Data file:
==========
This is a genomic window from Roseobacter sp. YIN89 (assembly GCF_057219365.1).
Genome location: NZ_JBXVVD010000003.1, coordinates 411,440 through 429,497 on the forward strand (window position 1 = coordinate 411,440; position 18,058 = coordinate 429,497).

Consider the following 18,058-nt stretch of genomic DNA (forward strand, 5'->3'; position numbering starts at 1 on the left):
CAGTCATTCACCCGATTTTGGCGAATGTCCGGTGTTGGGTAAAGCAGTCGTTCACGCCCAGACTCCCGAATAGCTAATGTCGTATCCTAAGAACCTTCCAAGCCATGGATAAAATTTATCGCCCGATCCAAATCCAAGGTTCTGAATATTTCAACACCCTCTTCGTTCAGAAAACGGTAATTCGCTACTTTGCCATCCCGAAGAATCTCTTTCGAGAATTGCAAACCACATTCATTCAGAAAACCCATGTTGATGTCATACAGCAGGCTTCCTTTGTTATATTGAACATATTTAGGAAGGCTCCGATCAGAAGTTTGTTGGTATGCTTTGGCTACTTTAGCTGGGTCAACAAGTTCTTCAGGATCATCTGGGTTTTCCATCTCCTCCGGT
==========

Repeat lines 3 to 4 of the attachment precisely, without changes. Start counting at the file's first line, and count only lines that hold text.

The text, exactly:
Consider the following 18,058-nt stretch of genomic DNA (forward strand, 5'->3'; position numbering starts at 1 on the left):
CAGTCATTCACCCGATTTTGGCGAATGTCCGGTGTTGGGTAAAGCAGTCGTTCACGCCCAGACTCCCGAATAGCTAATGTCGTATCCTAAGAACCTTCCAAGCCATGGATAAAATTTATCGCCCGATCCAAATCCAAGGTTCTGAATATTTCAACACCCTCTTCGTTCAGAAAACGGTAATTCGCTACTTTGCCATCCCGAAGAATCTCTTTCGAGAATTGCAAACCACATTCATTCAGAAAACCCATGTTGATGTCATACAGCAGGCTTCCTTTGTTATATTGAACATATTTAGGAAGGCTCCGATCAGAAGTTTGTTGGTATGCTTTGGCTACTTTAGCTGGGTCAACAAGTTCTTCAGGATCATCTGGGTTTTCCATCTCCTCCGGT